Psychologist Lisa Fazio of Vanderbilt University, in collaboration with David Rand of the Massachusetts Institute of Technology and Gordon Pennycook of the University of Regina, Canada, set out to determine whether the illusory truth effect occurs across levels of plausibility, or whether it applies only to ambiguous statements. To find out, the researchers used computational simulations combined with a large online study, completed via Amazon’s Mechanical Turk large-scale testing system. Read the whole story: Scientific American More of our Members in the Media >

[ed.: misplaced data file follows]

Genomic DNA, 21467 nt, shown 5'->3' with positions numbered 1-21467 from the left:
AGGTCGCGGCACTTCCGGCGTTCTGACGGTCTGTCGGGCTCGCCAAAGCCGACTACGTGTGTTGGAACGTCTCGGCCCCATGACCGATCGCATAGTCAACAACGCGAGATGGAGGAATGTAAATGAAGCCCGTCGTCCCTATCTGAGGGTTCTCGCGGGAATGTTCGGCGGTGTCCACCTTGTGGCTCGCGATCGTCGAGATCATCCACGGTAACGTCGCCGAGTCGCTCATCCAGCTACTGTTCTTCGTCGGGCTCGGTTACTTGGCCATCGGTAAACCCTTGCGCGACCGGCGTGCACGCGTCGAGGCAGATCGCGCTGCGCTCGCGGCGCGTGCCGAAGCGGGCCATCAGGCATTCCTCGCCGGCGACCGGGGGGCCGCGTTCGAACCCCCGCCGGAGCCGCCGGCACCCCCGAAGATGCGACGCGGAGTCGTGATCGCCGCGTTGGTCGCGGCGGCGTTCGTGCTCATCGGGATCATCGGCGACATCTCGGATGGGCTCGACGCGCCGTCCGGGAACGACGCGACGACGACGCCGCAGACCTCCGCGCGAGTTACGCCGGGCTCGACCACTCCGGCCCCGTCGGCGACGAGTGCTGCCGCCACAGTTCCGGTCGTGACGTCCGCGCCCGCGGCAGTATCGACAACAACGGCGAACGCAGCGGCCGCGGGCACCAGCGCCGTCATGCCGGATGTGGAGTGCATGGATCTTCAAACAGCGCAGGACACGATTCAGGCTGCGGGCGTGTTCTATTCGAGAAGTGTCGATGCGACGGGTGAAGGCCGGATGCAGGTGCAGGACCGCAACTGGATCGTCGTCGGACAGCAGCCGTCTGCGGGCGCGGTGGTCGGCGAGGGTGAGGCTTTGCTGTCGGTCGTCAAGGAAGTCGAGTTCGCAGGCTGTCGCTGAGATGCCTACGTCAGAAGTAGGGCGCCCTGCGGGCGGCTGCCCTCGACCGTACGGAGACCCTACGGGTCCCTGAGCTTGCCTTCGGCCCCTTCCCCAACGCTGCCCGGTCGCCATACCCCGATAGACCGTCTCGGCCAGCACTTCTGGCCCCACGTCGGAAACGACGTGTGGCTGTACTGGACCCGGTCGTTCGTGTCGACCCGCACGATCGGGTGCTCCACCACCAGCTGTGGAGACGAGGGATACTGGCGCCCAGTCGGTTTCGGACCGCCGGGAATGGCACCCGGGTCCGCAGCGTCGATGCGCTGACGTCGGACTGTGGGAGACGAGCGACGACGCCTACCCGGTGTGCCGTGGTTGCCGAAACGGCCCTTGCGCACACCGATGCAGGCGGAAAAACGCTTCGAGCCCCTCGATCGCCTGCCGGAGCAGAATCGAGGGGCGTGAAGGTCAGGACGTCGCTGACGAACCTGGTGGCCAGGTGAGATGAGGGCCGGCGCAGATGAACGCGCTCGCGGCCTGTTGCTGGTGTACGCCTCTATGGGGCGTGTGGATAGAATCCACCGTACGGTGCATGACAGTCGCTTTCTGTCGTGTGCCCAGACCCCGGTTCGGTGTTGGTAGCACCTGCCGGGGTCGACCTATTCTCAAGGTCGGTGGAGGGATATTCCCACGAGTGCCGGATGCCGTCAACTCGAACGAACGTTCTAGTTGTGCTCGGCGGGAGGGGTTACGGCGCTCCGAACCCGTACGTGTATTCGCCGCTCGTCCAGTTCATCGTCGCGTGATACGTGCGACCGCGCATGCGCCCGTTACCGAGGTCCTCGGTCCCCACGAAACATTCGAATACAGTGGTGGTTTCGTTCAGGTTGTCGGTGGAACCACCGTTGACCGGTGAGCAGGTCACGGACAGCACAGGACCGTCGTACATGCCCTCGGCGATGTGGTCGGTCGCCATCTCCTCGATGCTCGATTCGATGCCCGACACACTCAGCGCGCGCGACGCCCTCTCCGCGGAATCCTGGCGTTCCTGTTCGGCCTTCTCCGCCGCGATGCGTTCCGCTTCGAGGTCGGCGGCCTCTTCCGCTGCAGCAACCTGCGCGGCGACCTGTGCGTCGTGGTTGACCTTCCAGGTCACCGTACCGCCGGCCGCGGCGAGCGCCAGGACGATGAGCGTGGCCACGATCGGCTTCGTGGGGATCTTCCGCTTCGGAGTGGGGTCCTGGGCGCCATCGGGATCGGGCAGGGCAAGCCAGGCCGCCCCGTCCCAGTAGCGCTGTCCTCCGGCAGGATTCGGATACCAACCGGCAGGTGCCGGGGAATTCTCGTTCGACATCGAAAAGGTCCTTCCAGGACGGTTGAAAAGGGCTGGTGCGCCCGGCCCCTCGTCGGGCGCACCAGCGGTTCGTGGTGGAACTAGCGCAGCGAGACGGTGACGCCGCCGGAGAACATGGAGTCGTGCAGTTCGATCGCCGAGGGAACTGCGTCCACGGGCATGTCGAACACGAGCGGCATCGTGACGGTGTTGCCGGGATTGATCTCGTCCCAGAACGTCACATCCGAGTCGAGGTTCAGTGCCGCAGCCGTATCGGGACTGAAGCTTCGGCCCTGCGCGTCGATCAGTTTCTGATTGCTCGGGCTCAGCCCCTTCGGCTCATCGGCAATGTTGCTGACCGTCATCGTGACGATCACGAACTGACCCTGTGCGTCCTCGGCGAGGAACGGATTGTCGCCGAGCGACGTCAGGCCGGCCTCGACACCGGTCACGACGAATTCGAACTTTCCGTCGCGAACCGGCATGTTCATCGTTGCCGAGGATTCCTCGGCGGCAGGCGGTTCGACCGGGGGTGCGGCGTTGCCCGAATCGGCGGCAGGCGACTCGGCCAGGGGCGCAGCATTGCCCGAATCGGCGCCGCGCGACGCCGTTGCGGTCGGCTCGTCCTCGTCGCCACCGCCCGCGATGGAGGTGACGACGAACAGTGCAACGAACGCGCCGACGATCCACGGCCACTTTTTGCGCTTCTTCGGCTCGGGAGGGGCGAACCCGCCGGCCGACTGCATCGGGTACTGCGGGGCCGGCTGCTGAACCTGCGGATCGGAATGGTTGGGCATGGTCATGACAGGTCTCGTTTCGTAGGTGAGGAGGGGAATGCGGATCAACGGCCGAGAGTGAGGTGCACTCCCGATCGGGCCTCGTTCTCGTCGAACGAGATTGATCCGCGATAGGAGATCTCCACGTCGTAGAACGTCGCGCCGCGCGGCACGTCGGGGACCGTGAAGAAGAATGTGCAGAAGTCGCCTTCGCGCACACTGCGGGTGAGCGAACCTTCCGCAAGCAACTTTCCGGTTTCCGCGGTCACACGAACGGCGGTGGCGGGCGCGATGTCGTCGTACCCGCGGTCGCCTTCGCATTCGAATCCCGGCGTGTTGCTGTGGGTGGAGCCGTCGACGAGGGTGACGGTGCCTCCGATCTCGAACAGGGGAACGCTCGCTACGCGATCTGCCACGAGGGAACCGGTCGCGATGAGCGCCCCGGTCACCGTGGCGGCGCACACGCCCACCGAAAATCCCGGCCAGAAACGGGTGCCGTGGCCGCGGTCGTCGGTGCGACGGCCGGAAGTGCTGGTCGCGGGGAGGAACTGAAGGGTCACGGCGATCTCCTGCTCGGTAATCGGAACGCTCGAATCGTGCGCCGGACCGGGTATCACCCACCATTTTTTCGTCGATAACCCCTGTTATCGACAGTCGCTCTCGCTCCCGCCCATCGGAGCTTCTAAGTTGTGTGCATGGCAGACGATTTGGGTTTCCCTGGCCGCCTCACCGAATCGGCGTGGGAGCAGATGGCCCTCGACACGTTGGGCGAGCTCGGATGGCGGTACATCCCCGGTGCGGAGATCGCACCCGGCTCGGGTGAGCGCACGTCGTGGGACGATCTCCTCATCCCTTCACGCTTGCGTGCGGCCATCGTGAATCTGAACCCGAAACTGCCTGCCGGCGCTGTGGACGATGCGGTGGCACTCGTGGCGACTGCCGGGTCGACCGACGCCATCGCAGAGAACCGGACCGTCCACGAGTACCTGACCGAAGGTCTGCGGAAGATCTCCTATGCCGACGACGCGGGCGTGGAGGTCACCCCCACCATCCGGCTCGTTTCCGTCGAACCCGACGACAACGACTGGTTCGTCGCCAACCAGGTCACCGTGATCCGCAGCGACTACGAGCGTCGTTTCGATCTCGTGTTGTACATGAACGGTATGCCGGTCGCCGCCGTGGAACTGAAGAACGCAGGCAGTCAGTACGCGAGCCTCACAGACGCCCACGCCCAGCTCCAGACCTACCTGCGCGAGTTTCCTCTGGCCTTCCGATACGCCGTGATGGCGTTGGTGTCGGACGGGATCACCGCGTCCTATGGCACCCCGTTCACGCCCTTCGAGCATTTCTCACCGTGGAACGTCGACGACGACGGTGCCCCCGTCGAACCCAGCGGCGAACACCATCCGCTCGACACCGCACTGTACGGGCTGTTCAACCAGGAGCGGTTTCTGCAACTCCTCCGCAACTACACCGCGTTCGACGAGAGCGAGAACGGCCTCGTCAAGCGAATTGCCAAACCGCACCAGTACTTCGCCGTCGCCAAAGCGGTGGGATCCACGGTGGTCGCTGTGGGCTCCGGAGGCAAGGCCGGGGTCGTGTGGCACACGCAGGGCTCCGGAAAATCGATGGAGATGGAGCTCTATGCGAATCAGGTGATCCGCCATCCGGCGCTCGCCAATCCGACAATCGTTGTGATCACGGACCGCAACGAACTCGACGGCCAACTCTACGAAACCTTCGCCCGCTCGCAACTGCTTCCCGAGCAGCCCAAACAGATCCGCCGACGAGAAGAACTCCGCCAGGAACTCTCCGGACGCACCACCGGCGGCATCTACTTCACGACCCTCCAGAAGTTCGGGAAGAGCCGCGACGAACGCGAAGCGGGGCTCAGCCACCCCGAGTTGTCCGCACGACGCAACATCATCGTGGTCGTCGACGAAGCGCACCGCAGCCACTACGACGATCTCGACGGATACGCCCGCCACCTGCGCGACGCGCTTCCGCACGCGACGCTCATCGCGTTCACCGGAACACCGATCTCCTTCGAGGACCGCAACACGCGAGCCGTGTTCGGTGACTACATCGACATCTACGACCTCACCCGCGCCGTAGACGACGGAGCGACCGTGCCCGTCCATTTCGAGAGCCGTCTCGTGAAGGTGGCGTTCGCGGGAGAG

Pinterest A new study published in Biological Psychology sheds light on the neurobiological processes that link stress to cravings for cocaine. “Despite intensive research efforts, drug addiction persists as one of society’s most significant health-related issues, and treatment options are limited,” explained study author John R. Mantsch, the chair of the Biomedical Sciences Department at Marquette University. “The development of interventions aimed at relapse prevention is particularly important for improved outcomes in patients with substance use disorders. Much evidence suggests that stress is a critical contributor to drug use and relapse. While it is clear that there is a relationship between stress and drug seeking, the exact nature of this relationship and the underlying mechanisms are unclear.” Email Share LinkedIn Share on Facebook Share on Twitter “The goals of this study were to develop a new model for studying the contribution of stress to drug seeking and to examine the mechanisms in the prefrontal cortex through which stressful stimuli promote drug seeking,” Mantsch said.Previous research has established a link between stress and drug cravings, and some studies indicate that stress can act as trigger for cravings.The findings from new study, which was conducted on rats, suggests that stress can set the stage for — but not necessarily directly trigger — cocaine-seeking behavior. Stress appears to set the stage for cravings through its actions on the medial prefrontal cortex, an area of the brain that plays a major role in executive functions such as planning.“Clinical reports suggest that, rather than directly driving cocaine use, stress may create a biological context within which other triggers for drug use become more potent,” Mantsch told PsyPost. “In this paper, we use a preclinical rodent model to demonstrate that, during periods of stress, elevated glucocorticoids mobilize endocannabinoid signaling in the prelimbic prefrontal cortex to attenuate inhibitory transmission and promote cocaine seeking behavior.” “Our findings establish a novel mechanism through which stress can promote susceptibility to relapse in individuals with substance use disorder and therefore may reveal opportunities for new and more effective treatment strategies aimed at relapse prevention,” Mantsch explained.But there is still much that scientists don’t understand about the link between stress and drug abuse.“There are several important questions yet to be addressed,” Mantsch told PsyPost. “First, the time-course of stress effects is suggestive of a glucocorticoid mechanism that this not mediated by the canonical glucocorticoid receptor, which typically functions by regulating gene transcription, resulting in effects that take time to develop.”“Secondly, the output pathway from the prefrontal cortex that is regulated by stress and mediates drug seeking needs to be confirmed. Third, it is unclear if the effects of endocannabinoids on drug seeking can be reproduced by cannabis exposure. Such an observation could suggest that acute cannabis use can promote relapse.” “However, it should be noted that in contrast to cannabis effects which will be exerted throughout the brain, the effects of stress on endocannabinoids are likely not uniform throughout the brain,” Mantsch said. “Moreover, THC (the primarily active cannabinoid constituent in cannabis products) and endocannabinoids have different actions at receptors that may predict distinct effects on cortical signaling and behavior.”“Finally, we are in the process of determining if there are sex differences in the effects of stress and glucocorticoids on relapse susceptibility.”The study, “Stress Promotes Drug Seeking Through Glucocorticoid-Dependent Endocannabinoid Mobilization in the Prelimbic Cortex“, was co-authored by Jayme R. McReynolds, Elizabeth M. Doncheck, Yan Lib, Oliver Vranjkovic, Evan N.Graf, Daisuke Ogasawara, Benjamin F.Cravatt, David A.Baker, Qing-Song Liu, and Cecilia J.Hillard.